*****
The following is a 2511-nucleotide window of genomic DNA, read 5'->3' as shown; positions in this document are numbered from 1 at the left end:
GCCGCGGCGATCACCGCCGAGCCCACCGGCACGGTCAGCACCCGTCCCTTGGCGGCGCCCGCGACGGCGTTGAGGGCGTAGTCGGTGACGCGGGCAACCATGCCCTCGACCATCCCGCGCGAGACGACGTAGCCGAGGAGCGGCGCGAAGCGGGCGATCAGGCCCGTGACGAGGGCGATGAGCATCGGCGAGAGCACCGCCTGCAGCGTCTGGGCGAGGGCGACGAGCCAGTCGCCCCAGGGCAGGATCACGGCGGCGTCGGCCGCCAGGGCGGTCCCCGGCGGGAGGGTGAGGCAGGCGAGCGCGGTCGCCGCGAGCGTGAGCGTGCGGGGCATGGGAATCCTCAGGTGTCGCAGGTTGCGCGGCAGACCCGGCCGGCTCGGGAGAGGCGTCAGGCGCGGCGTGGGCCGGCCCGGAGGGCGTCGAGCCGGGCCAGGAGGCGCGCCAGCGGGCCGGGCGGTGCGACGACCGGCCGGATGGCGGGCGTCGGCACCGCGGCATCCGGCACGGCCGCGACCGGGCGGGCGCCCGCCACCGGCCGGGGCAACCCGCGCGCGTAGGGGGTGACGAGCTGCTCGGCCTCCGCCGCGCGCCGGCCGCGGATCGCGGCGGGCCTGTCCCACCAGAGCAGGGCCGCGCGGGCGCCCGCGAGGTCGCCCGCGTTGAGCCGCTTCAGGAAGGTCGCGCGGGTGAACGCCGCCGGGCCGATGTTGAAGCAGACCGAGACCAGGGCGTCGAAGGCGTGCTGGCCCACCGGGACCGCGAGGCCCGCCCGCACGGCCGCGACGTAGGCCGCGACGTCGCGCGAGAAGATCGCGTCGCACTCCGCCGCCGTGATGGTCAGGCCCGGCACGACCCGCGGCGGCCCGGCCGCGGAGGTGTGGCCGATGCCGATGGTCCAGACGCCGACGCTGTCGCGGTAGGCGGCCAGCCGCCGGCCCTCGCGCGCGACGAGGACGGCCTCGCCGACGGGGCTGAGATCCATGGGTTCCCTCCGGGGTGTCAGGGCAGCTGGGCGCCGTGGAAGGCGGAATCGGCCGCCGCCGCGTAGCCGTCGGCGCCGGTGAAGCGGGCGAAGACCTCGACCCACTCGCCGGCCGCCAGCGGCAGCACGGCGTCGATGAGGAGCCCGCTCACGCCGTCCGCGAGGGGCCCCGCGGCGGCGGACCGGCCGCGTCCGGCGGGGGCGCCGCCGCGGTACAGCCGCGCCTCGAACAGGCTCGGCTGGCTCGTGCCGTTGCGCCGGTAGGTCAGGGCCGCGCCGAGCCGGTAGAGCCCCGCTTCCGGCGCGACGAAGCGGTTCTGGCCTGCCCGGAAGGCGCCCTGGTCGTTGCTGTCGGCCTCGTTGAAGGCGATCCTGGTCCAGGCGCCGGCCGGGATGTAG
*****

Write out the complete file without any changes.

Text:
The following is a 2511-nucleotide window of genomic DNA, read 5'->3' as shown; positions in this document are numbered from 1 at the left end:
GCCGCGGCGATCACCGCCGAGCCCACCGGCACGGTCAGCACCCGTCCCTTGGCGGCGCCCGCGACGGCGTTGAGGGCGTAGTCGGTGACGCGGGCAACCATGCCCTCGACCATCCCGCGCGAGACGACGTAGCCGAGGAGCGGCGCGAAGCGGGCGATCAGGCCCGTGACGAGGGCGATGAGCATCGGCGAGAGCACCGCCTGCAGCGTCTGGGCGAGGGCGACGAGCCAGTCGCCCCAGGGCAGGATCACGGCGGCGTCGGCCGCCAGGGCGGTCCCCGGCGGGAGGGTGAGGCAGGCGAGCGCGGTCGCCGCGAGCGTGAGCGTGCGGGGCATGGGAATCCTCAGGTGTCGCAGGTTGCGCGGCAGACCCGGCCGGCTCGGGAGAGGCGTCAGGCGCGGCGTGGGCCGGCCCGGAGGGCGTCGAGCCGGGCCAGGAGGCGCGCCAGCGGGCCGGGCGGTGCGACGACCGGCCGGATGGCGGGCGTCGGCACCGCGGCATCCGGCACGGCCGCGACCGGGCGGGCGCCCGCCACCGGCCGGGGCAACCCGCGCGCGTAGGGGGTGACGAGCTGCTCGGCCTCCGCCGCGCGCCGGCCGCGGATCGCGGCGGGCCTGTCCCACCAGAGCAGGGCCGCGCGGGCGCCCGCGAGGTCGCCCGCGTTGAGCCGCTTCAGGAAGGTCGCGCGGGTGAACGCCGCCGGGCCGATGTTGAAGCAGACCGAGACCAGGGCGTCGAAGGCGTGCTGGCCCACCGGGACCGCGAGGCCCGCCCGCACGGCCGCGACGTAGGCCGCGACGTCGCGCGAGAAGATCGCGTCGCACTCCGCCGCCGTGATGGTCAGGCCCGGCACGACCCGCGGCGGCCCGGCCGCGGAGGTGTGGCCGATGCCGATGGTCCAGACGCCGACGCTGTCGCGGTAGGCGGCCAGCCGCCGGCCCTCGCGCGCGACGAGGACGGCCTCGCCGACGGGGCTGAGATCCATGGGTTCCCTCCGGGGTGTCAGGGCAGCTGGGCGCCGTGGAAGGCGGAATCGGCCGCCGCCGCGTAGCCGTCGGCGCCGGTGAAGCGGGCGAAGACCTCGACCCACTCGCCGGCCGCCAGCGGCAGCACGGCGTCGATGAGGAGCCCGCTCACGCCGTCCGCGAGGGGCCCCGCGGCGGCGGACCGGCCGCGTCCGGCGGGGGCGCCGCCGCGGTACAGCCGCGCCTCGAACAGGCTCGGCTGGCTCGTGCCGTTGCGCCGGTAGGTCAGGGCCGCGCCGAGCCGGTAGAGCCCCGCTTCCGGCGCGACGAAGCGGTTCTGGCCTGCCCGGAAGGCGCCCTGGTCGTTGCTGTCGGCCTCGTTGAAGGCGATCCTGGTCCAGGCGCCGGCCGGGATGTAG